Monday, 5 June 2017

Voting Tory – you know it makes sense. Well, some kind of sense

If you’re not voting Tory at the general election on Thursday, it’s clearly because you’re just too obtuse to understand the elementary logic that makes it the obvious choice. So, as a public service, I’m going to explain it in simple terms.

Theresa May champion of simple logic. The simplest
Let’s start with austerity.

You’ve got to understand that Gordon Brown, Labour Prime Minister, single-handed and alone, or at least alone apart from all the other Labour politicians who were his accomplices, brought about a major international financial crisis in 2008. Yes, yes, it started in the US, but it was still Brown’s fault. And the depth of his incompetence is measured by the fact that it left the country massively in debt.

You can’t have that. A huge national debt is just a burden on our kids and grandkids. It’s intolerable, immoral even, to leave them to bear it.

So we have to cut public spending. Of course we do. Because overspending only increases debt.

Less on schools, for instance. Because if we’re trying to spare our kids the crushing burden of debt, why bother them with an education?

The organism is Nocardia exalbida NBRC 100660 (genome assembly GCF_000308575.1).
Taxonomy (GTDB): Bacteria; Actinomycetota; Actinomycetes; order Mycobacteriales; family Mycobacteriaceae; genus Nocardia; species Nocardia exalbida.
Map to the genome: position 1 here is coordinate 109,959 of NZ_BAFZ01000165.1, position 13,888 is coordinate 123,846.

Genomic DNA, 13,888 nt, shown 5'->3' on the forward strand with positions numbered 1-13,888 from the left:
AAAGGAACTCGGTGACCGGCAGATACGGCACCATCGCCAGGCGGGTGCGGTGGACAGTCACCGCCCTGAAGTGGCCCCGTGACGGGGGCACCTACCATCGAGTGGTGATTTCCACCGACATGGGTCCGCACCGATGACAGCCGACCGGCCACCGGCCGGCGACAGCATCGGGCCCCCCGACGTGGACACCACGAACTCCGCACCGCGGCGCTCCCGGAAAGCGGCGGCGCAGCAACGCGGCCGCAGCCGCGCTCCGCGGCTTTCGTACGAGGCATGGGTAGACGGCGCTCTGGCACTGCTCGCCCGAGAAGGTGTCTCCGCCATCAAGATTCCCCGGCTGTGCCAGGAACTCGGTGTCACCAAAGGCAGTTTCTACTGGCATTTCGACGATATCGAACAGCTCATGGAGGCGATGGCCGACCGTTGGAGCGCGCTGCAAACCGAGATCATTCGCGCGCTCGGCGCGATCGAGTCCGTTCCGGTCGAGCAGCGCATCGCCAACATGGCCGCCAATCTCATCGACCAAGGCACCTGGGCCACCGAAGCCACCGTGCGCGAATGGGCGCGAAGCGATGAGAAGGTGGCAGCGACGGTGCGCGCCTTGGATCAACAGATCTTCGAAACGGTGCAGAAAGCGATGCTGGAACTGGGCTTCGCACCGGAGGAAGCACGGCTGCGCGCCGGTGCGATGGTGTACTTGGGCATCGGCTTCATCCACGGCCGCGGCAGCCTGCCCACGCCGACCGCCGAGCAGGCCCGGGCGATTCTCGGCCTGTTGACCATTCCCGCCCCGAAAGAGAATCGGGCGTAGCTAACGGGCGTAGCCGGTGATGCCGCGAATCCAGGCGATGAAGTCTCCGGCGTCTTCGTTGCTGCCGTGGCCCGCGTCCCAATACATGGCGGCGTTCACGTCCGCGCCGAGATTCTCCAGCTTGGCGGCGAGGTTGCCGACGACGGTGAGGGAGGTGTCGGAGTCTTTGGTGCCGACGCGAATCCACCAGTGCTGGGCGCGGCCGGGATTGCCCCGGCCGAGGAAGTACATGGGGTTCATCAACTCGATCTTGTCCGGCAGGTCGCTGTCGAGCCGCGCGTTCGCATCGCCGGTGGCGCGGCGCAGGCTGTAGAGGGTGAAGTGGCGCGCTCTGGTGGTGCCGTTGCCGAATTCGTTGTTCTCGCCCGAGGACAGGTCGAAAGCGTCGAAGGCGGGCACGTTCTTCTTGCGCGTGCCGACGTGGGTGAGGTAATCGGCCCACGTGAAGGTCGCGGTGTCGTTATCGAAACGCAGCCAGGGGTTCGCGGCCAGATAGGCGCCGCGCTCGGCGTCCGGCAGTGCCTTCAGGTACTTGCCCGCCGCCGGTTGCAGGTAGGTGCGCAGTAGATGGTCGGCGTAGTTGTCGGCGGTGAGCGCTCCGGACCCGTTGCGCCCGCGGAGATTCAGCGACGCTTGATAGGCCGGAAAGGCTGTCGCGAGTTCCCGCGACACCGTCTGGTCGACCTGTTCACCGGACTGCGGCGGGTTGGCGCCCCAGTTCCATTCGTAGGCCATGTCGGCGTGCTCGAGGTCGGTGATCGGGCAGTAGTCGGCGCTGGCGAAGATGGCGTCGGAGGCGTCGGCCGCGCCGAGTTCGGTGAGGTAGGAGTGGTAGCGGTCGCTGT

Less on the NHS, because only sick people need healthcare, and sick people aren’t our concern.

Less on the police, because who needs policemen to protect them against, say, terrorist attacks, which hardly ever happen, or at least not more than once or twice a month? In any case, when it comes to terrorism, the trick isn’t to spend more on policing and intelligence, it’s to make some new laws. That’s so much cheaper.

Who cares if we don’t have the people to enforce the new laws? The trick with laws like that isn’t to apply them, it’s to make them. Or, more to the point, to be seen to make them, because that’s where the votes are.

Anyway, even if we do enforce them, we’ll only be chucking a few people in gaol who are obviously dangerous. Because, say, they have neighbours who can swear that they’re almost certain they once heard them say that at times they got so angry, they could understand people wanting to blow a politician up. And who cares about them? They’re like the sick – in fact, they’re really sick – and needn’t concern us any more than the other kind.

Of course, sacrifices do have to be made in the pursuit of the common good. It must be quite uncomfortable for the ten million people who are now in insecure employment – temporary or on zero-hours – but hey, that’s only one in three of the workforce. And one in three isn’t a majority, is it?

And why do we do all this? Because austerity works. It cuts debt, which was the whole aim of the exercise. Look at how dramatically seven years of Tory rule have impacted on national debt: it first went through the trillion-pound level in 2011 – and by 2017 it was a mere 1.73 trillion!

Now that’s the kind of awe-inspiring achievement that we’ve come to expect from the Tory party.

And that’s the logic behind a vote for the Tories.

Got it now?

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